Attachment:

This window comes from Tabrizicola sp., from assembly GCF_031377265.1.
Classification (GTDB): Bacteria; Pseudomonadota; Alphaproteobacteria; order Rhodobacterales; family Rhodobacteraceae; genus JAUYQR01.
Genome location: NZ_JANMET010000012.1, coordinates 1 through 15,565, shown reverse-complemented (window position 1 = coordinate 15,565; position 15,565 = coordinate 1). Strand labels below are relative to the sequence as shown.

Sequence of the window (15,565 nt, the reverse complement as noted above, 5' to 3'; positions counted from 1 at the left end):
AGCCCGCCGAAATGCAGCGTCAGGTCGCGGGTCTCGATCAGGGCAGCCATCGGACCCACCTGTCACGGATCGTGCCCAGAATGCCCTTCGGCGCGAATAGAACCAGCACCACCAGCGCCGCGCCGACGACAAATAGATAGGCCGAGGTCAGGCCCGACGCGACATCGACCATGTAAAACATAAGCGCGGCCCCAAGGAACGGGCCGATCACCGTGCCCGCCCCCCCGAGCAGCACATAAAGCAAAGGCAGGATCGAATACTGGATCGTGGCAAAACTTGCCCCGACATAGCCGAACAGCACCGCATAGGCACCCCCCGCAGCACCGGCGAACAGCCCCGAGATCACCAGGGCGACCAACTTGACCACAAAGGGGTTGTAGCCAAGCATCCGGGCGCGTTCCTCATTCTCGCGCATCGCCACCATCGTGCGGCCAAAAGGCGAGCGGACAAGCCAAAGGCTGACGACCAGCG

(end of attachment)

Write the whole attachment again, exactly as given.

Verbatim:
This window comes from Tabrizicola sp., from assembly GCF_031377265.1.
Classification (GTDB): Bacteria; Pseudomonadota; Alphaproteobacteria; order Rhodobacterales; family Rhodobacteraceae; genus JAUYQR01.
Genome location: NZ_JANMET010000012.1, coordinates 1 through 15,565, shown reverse-complemented (window position 1 = coordinate 15,565; position 15,565 = coordinate 1). Strand labels below are relative to the sequence as shown.

Sequence of the window (15,565 nt, the reverse complement as noted above, 5' to 3'; positions counted from 1 at the left end):
AGCCCGCCGAAATGCAGCGTCAGGTCGCGGGTCTCGATCAGGGCAGCCATCGGACCCACCTGTCACGGATCGTGCCCAGAATGCCCTTCGGCGCGAATAGAACCAGCACCACCAGCGCCGCGCCGACGACAAATAGATAGGCCGAGGTCAGGCCCGACGCGACATCGACCATGTAAAACATAAGCGCGGCCCCAAGGAACGGGCCGATCACCGTGCCCGCCCCCCCGAGCAGCACATAAAGCAAAGGCAGGATCGAATACTGGATCGTGGCAAAACTTGCCCCGACATAGCCGAACAGCACCGCATAGGCACCCCCCGCAGCACCGGCGAACAGCCCCGAGATCACCAGGGCGACCAACTTGACCACAAAGGGGTTGTAGCCAAGCATCCGGGCGCGTTCCTCATTCTCGCGCATCGCCACCATCGTGCGGCCAAAAGGCGAGCGGACAAGCCAAAGGCTGACGACCAGCG